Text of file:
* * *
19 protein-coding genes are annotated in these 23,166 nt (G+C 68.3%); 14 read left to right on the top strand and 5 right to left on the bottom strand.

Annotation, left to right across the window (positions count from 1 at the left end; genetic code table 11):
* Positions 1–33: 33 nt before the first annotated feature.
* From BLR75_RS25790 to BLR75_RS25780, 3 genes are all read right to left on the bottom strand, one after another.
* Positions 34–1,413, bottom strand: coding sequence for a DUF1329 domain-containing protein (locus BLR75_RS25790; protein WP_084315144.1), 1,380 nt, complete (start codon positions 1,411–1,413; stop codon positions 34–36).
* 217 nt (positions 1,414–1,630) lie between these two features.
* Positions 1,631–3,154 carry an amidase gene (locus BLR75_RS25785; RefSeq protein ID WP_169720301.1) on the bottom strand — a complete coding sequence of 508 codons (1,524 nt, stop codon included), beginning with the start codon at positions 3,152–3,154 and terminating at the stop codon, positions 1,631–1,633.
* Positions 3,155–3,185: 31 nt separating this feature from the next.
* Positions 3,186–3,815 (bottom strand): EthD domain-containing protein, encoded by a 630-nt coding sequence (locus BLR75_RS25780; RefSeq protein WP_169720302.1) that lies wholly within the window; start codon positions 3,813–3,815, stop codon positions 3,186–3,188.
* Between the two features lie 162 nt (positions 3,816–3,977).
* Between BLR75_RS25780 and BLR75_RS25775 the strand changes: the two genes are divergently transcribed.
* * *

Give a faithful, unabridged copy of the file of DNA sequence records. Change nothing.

19 protein-coding genes are annotated in these 23,166 nt (G+C 68.3%); 14 read left to right on the top strand and 5 right to left on the bottom strand.

Annotation, left to right across the window (positions count from 1 at the left end; genetic code table 11):
* Positions 1–33: 33 nt before the first annotated feature.
* From BLR75_RS25790 to BLR75_RS25780, 3 genes are all read right to left on the bottom strand, one after another.
* Positions 34–1,413, bottom strand: coding sequence for a DUF1329 domain-containing protein (locus BLR75_RS25790; protein WP_084315144.1), 1,380 nt, complete (start codon positions 1,411–1,413; stop codon positions 34–36).
* 217 nt (positions 1,414–1,630) lie between these two features.
* Positions 1,631–3,154 carry an amidase gene (locus BLR75_RS25785; RefSeq protein ID WP_169720301.1) on the bottom strand — a complete coding sequence of 508 codons (1,524 nt, stop codon included), beginning with the start codon at positions 3,152–3,154 and terminating at the stop codon, positions 1,631–1,633.
* Positions 3,155–3,185: 31 nt separating this feature from the next.
* Positions 3,186–3,815 (bottom strand): EthD domain-containing protein, encoded by a 630-nt coding sequence (locus BLR75_RS25780; RefSeq protein WP_169720302.1) that lies wholly within the window; start codon positions 3,813–3,815, stop codon positions 3,186–3,188.
* Between the two features lie 162 nt (positions 3,816–3,977).
* Between BLR75_RS25780 and BLR75_RS25775 the strand changes: the two genes are divergently transcribed.